Mar 24, 2015 Jeff Wilser
Bonney Plumbing CEO Jimmy Crabbé

Smooth Operator

How former UPS logistics exec Jimmy Crabbé doubled a Sacramento plumbing business in less than 24 months

Think of it as The Deodorant Problem. If you’re marketing a brand, it’s easy to sling the sex appeal of wine, cars or a hot new phone. But what if the product is a tad mundane and even a little stinky?  How do you convey the emotional appeal of, say, unclogging a toilet? If you’re Jimmy Crabbé, you crack this problem with an inspired move that no one saw coming.

Feb 3, 2015 Jeff Wilser

Extreme Makeover: Work Edition

Does your office need an etiquette expert?

You know That Guy. He wears too much Axe body spray, he makes loud personal calls while you’re trying to work, he chews food with his mouth open. He’s a close-talker with his shirt open one button too far. He’s also really good at his job. If you’re a manager, what do you do with That Guy?

Jan 6, 2015 Jeff Wilser
A new comprehensive program at UC Davis Medical Center will soon provide surgical services for unborn children.

Opportunity of a Lifetime

Fetal surgeons at UC Davis are repairing birth defects in babies — before their patients are even born

Too many pregnant mothers know the feeling of horror: The ultrasound reveals something wrong. Perhaps it’s nothing. But maybe it’s life-threatening, a disease or a disability. Maybe it’s the unthinkable. For hundreds of thousands of years, the unthinkable — babies doomed to die or develop impairments before drawing their first breath — meant only tragedy and heartache. Now there is hope.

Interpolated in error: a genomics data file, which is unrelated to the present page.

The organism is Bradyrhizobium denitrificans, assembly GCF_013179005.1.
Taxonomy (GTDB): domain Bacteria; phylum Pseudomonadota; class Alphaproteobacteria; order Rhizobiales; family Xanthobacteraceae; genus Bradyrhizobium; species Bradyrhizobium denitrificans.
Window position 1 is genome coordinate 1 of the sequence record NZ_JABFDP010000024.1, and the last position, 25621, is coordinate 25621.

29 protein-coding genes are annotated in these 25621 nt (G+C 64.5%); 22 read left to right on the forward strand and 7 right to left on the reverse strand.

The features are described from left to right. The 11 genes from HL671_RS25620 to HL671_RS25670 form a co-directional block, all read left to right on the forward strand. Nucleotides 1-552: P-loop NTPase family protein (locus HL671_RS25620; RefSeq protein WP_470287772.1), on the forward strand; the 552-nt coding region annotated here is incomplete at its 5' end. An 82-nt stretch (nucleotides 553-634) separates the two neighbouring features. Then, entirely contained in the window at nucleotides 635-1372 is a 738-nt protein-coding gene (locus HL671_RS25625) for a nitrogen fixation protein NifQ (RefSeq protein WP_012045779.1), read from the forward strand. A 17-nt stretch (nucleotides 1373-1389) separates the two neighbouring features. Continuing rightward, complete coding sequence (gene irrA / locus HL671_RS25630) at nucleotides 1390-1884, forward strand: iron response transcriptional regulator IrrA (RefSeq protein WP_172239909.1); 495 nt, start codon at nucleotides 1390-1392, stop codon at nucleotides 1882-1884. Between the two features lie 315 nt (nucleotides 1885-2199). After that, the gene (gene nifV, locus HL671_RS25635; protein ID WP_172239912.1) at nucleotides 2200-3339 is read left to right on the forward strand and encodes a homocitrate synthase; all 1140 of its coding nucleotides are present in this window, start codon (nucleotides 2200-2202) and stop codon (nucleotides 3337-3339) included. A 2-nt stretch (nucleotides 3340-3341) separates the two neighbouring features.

Dec 2, 2014 Jeff Wilser
(shutterstock)

Dream On

10 tips for the sleep-deprived, one of which might ruin your life

Let me take a wild guess: You feel like you don’t get enough sleep. Too much to do, you’re stressed out and you think getting eight hours of sleep is about as realistic as keeping current on Oprah’s Book Club. Or maybe you’re annoyed that your body needs too much sleep? Think of all the workouts you could get in, books you could read and emails you could return with a few extra hours in each day. Wouldn’t we all love to train our bodies to require less sleep?

Nov 4, 2014 Jeff Wilser

On the Cover: The World’s Fastest Man

Rome wasn't built in a day, because C.C. Myers didn't have that contract

Construction guru C.C. Myers has, for more than two decades, been California’s go-to guy when roads are ravaged by acts of God (like the ’94 Northridge earthquake) or the toll of time (Folsom’s Lake Natoma Crossing, Interstate 5 in Sacramento, Route 99 in Turlock, the Walnut Creek Interchange, and the list goes on). The New York Times once called him the “Miracle Worker Highway Man.”